Saving our native Black Poplars

Simon Toomer, National Specialist for Plant Conservation Simon Toomer National Specialist for Plant Conservation
Walking in the Northern Woods at Quarry Bank Cheshire

With only 7,000 Black Poplars left in the UK, a pioneering tree planting project at Quarry Bank, will look to restore the fortunes of this important native tree. National specialist for plant conservation, Simon Toomer, looks at the history of this scruffy native tree.

The British Isles is not well furnished with native tree species. Periods of glaciation and the early formation of the English Channel around 10,000 years ago thwarted the northward migration of species from the ice-free refuges further south. Nevertheless, our 30 truly native trees have played an important part in our economic and cultural history with a wealth of associations and traditions.

Overtaken by the modern world

Most people can easily name the common and widespread species like oak, ash and beech but alongside these are more elusive or difficult to identify species with restricted distributions. One of the rarest of our trees is the black poplar (Populus nigra ssp. betulifolia), an inhabitant of floodplains and wet ditches and once a common sight in the countryside. John Constable’s familiar painting The Hay Wain of 1821 shows black poplar trees growing alongside a meandering river.

Drainage for agriculture certainly contributed to its gradual decline but, probably more significant, has been its loss of black poplar’s reputation as a versatile provider of timber for a wide range of construction, domestic and agricultural uses. Matches, floorboards, carts, and many other everyday objects were commonly made of black poplar wood and when the Mary Rose was raised in 1982 an arsenal of black poplar arrows was discovered onboard. Modern timber requirements favour faster- and straighter-growing species or hybrids selected for these qualities and there are now reckoned to be only around 7000 trees left in the UK.

A key for biodiversity

Despite its close relationship to its European cousins like the ornamentally-shaped Lombardy poplar (Populus nigra ‘Italica’), the black poplar has a more wild and unkempt profile more reminiscent of a bad hair day than a classical column. Its loss from our landscapes would also impoverish our landscape and arboricultural history. It would also represent a further depletion of our tree biodiversity and the creatures that rely on it for their survival.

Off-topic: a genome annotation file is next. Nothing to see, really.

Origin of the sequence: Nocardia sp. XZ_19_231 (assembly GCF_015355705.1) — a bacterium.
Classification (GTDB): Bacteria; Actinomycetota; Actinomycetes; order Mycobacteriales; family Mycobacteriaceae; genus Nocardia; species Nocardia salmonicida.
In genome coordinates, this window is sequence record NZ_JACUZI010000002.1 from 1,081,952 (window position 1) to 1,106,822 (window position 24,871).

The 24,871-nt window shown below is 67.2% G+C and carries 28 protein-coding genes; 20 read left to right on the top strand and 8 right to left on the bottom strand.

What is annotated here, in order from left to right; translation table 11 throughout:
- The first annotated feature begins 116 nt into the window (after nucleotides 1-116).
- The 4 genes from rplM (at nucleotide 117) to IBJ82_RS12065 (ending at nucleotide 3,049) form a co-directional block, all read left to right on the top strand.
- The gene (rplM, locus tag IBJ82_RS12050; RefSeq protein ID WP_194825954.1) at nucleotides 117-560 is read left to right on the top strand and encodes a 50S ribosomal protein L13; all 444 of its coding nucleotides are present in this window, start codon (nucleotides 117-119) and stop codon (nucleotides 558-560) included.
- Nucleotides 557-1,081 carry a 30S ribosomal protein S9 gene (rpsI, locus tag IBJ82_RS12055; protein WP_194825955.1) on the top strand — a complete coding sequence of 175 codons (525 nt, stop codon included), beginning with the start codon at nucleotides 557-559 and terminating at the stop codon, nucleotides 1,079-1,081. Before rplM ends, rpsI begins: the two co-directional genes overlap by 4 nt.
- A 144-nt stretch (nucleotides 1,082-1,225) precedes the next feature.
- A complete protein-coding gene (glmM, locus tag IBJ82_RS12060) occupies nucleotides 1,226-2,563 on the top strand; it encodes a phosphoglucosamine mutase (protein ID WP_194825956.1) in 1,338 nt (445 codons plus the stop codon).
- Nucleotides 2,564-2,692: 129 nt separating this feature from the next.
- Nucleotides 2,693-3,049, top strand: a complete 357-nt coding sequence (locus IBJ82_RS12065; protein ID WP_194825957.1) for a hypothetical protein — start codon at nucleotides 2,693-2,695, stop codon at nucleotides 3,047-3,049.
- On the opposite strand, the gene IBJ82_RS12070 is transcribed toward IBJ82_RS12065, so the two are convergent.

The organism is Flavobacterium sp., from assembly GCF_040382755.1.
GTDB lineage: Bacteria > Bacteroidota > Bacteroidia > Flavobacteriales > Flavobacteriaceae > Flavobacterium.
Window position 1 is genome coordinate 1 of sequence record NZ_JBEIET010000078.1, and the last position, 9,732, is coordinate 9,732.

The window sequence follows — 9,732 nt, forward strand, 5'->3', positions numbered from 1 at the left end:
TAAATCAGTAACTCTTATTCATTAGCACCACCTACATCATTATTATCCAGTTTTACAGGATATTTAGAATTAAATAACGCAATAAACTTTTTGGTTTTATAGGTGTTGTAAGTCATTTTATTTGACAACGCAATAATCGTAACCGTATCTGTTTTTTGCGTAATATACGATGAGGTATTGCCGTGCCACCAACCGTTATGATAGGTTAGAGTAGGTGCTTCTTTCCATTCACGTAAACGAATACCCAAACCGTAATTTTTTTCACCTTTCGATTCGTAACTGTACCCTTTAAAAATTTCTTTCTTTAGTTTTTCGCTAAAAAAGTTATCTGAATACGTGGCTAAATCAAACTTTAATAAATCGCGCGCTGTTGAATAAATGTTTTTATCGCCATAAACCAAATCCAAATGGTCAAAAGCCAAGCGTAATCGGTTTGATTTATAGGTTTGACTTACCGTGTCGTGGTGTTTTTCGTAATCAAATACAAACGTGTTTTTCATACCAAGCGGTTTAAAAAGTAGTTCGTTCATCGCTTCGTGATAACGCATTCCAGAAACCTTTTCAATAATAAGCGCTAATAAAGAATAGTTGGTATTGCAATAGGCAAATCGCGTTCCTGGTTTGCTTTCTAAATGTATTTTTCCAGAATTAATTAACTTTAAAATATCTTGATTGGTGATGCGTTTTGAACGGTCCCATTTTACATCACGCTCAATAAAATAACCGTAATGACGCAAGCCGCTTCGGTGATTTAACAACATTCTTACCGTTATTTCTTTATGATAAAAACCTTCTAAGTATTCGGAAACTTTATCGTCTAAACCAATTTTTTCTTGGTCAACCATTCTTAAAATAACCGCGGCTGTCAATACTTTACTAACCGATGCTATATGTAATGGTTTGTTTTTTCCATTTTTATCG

Fortunately, new poplar trees can be propagated from long cuttings known as truncheons. This technique utilises the ability of most members of the willow family to sucker from roots or shoot from cut limbs to produce cloned offspring of the parents. This is a common strategy of trees growing in waterlogged areas where reproduction through seed may be less viable. Another distinctive family feature relates to sex: botanists describe poplars as dioecious meaning that individual trees (and their offspring) produce either male or female flowers – but not both. There are thought to be only about 700 females in the UK (10 per cent of the total Black Poplar population), perhaps a consequence of the tradition of propagating replacements from male trees.

Returning Black Poplars to Quarry Bank

Many initiatives have been launched by conservation bodies at national and county levels in response to the decline of black poplar and the National Trust is helping to give the species a secure future through distribution and planting more widely. A number of National Trust properties have trees growing in natural and cultivated settings. At Westbury Court in Gloucestershire, several mature black poplars can be seen adding to the atmosphere of the Dutch-style water garden.

At Quarry Bank in Cheshire Trust rangers have been working in partnership with Chester Zoo who run a breading programme to produce 100% genetic Black Poplar clones. Quarry Bank sits relatively in the middle of the River Bollin catchment which was once a strong hold for Black Poplars due to large areas of flood plains and wet woodland that dominated the catchment, intensive agriculture and development drained the land which lead to the decline of the species through the catchment. Quarry Bank is perfectly situated to start the spread of the Black Poplar back through the Bollin Catchment. The rangers have planted 24 (12 male and 12 female) of the pure Black Poplars across the estate in strategic locations, in pairs, to maximise chances of reproduction.  We aim to plant over 100 Black Poplars across the estate over the next 2 to 3 years. The rangers have also been in talks with landowners up and down the River Bollin catchment about planting Black Poplars, all of which are really supportive and excited by the prospect of having Black Poplars on their land. 

Clivedens autumn woodlands 2017

Woodland sounds make us feel good 

Wind rustling through the trees and birdsong in the air, the sounds of woodlands can have a direct impact on our wellbeing. New research shows that being surrounded by the sounds of nature is one of the best ways to unwind and has a more calming effect than other techniques such as meditative apps or silence.